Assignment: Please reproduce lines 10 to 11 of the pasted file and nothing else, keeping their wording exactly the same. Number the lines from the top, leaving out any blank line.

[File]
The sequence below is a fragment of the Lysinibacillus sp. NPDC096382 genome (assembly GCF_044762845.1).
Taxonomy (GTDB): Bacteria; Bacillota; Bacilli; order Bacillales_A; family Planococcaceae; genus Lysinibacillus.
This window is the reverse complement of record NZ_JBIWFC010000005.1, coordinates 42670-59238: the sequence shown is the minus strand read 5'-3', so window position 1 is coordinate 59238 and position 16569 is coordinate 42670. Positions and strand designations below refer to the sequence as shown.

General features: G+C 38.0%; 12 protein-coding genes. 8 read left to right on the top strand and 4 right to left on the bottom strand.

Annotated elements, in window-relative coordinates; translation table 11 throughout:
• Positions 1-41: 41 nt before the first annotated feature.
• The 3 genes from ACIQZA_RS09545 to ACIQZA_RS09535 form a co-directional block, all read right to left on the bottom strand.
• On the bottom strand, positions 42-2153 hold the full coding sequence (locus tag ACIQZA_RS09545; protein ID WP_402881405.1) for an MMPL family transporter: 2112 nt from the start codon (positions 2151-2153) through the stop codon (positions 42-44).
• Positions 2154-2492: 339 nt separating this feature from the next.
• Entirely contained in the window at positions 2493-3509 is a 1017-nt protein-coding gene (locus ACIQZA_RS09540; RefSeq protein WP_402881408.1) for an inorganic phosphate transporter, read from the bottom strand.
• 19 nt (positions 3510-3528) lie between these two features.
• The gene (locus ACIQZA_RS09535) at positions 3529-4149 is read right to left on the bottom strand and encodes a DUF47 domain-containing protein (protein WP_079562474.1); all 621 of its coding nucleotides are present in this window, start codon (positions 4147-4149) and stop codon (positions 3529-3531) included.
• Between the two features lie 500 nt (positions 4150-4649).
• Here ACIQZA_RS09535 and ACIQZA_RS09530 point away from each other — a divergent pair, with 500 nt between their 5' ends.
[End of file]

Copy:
• Entirely contained in the window at positions 2493-3509 is a 1017-nt protein-coding gene (locus ACIQZA_RS09540; RefSeq protein WP_402881408.1) for an inorganic phosphate transporter, read from the bottom strand.
• 19 nt (positions 3510-3528) lie between these two features.